“There is in this world no real delight (excepting those of sensuality), but the exchange of ideas in conversation.”
– Samuel Johnson
“Be brave enough to start a conversation that matters.”
– Sweater worn by Van on TMZ
I recently had coffee with a colleague at another university shortly after a student in one of her classes had created a furor by expressing admiration for Sir John A. Macdonald. Whether the student was being sincere or provocative (or both), she could not tell, but the result was a fairly predictable, if extreme, series of responses: surprise, hostility, disbelief and a rising crescendo of anti-Macdonald comments and ad hominem attacks on the student, peppered with references to racism, genocide, settler-invaders, colonialism, Donald Trump (inevitably) and, finally, that most infallible of all conversation-stoppers from one student: “This conversation is making me feel uncomfortable.”
But, of course, what had transpired was not a “conversation” at all, as traditionally understood and as defined by the Oxford English Dictionary; it was not an amicable “interchange of thoughts and words; familiar discourse or talk.” To “converse,” wrote the great 18th century man of letters and conversationalist Samuel Johnson, is “to convey ... thoughts reciprocally in talk” — to “exchange ... ideas” by listening to one another with mutual respect and a mutual sense of openness. “It is scarcely possible to pass an hour in honest conversation,” Johnson wrote elsewhere, “without being able ... to please ourselves with having given and received some advantages.”
“Honest conversation” involves “charity” as described by the American philosopher Donald Davidson: a “methodological presumption made in seeking to understand a point of view whereby we seek to understand that view in its strongest, most persuasive form before subjecting the view to evaluation.”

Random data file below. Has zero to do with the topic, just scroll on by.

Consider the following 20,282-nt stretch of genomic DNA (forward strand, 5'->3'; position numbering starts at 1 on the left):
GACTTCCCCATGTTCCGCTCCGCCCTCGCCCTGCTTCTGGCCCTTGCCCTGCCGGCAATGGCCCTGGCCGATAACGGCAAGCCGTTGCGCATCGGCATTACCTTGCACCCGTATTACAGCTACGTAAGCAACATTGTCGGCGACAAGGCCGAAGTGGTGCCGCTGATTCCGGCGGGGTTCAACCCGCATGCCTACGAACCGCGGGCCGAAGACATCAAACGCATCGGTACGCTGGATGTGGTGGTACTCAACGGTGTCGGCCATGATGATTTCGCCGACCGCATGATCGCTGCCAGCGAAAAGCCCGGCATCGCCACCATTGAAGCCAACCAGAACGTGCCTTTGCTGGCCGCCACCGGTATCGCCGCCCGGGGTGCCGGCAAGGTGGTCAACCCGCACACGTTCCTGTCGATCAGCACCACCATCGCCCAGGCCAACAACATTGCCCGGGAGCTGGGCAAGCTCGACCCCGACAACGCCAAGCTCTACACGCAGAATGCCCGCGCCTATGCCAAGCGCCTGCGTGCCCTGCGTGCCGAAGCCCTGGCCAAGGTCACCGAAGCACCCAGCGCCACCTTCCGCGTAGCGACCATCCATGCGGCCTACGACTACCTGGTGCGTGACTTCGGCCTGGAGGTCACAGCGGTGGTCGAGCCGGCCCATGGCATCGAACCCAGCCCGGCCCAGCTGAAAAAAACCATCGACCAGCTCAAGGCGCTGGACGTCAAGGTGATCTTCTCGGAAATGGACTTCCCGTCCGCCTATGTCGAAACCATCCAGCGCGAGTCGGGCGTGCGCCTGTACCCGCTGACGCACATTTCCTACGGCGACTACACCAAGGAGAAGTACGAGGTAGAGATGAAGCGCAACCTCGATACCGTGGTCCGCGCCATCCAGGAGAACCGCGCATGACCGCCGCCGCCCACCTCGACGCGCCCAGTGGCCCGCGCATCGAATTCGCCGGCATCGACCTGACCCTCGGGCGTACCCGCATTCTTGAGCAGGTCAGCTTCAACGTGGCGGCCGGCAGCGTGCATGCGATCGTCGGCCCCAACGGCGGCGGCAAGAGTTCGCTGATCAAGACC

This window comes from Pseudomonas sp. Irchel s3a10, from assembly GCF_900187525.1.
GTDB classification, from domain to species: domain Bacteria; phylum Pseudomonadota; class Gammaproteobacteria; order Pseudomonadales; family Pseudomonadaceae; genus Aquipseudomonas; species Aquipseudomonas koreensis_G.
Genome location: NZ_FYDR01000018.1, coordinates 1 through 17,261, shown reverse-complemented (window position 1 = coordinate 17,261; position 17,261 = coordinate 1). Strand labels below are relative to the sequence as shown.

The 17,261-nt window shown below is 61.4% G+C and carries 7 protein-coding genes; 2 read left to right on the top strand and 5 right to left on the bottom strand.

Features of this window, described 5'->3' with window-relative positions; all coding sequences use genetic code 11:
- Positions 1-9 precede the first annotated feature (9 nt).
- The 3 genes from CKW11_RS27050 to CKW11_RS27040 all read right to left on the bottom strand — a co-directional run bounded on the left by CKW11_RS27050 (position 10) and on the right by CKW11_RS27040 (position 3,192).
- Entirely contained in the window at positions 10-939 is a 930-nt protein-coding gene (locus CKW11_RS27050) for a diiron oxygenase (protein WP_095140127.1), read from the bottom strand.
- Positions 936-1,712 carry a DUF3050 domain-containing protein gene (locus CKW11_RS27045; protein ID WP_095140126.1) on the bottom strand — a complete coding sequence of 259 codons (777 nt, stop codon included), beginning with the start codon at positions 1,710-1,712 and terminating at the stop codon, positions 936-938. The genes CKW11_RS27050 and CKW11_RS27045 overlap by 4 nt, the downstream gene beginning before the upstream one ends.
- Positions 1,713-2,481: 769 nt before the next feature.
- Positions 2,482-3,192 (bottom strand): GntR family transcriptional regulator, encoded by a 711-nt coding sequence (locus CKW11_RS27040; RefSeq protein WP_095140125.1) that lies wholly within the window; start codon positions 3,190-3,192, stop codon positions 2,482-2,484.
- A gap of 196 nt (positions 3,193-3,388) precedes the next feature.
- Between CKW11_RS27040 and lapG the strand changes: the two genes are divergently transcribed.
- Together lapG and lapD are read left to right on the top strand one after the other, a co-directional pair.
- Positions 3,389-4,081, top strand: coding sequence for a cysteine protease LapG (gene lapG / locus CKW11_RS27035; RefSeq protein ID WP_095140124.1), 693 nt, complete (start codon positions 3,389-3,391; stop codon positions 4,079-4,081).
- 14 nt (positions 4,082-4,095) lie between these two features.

The fracas generated by the student’s expression of admiration for Macdonald evinced none of the reciprocity and charity described by Johnson and Davidson; rather, it recalls the obsolete use of the word conversation to mean conversion, for example, in a verse in the 1535 Coverdale translation of the Bible: “They declared [announced] — the conversacion of the heathen.”
Nor is Coverdale’s “conversacion” as far removed as it might first seem from today’s consultant-speak use of “conversation” as a sugary substitute for discussion, debate and argument, all of which suggest some degree of disagreement and dissent. Behind such statements as “We need to have a conversation about that” and “Society needs to have that conversation” lies the tacit and passive-aggressive assumption that, going forward (another ubiquitous instance of consultant-speak), we must all agree to support a given idea or plan, and we must secure everyone’s explicit agreement to do so. Conversation will ensure the conversion of the “heathen,” the disbelievers, the other-minded to the correct way of thinking.
In Latin “conversari” means “to turn oneself about,” and surely this must be a real possibility in any “honest conversation.” If an “interchange” is to be productive and valuable, all the conversationalists must be open to changing their ideas and opinions — and not just about Macdonald and other specific topics, for when a change of ideas and opinions is understood broadly it is a phenomenon that encompasses moral, political and ideological transformation.
When I change an idea or an opinion I have made a transition: I have shed or modified part of who I was and replaced it wholly or partially with something new and different. Samuel Johnson again: “We see a little, and form an opinion; we see more, and change it.” Conversations that foster and even encourage such changes are — or should be — central to the life of a university, for students and professors alike.
David Bentley is a Distinguished University Professor at Western University. He is the Carl F. Klinck Professor in Canadian Literature, Fellow of the Royal Society of Canada and Fellow of the Royal Society of Arts. Bentley is the founding and continuing editor of Canadian Poetry: Studies, Documents, Reviews and the Canadian Poetry Press and the Director of the Canadian Poetry Project. He was the winner of the 2015 Killam Prize, an award that recognizes exceptional career achievements.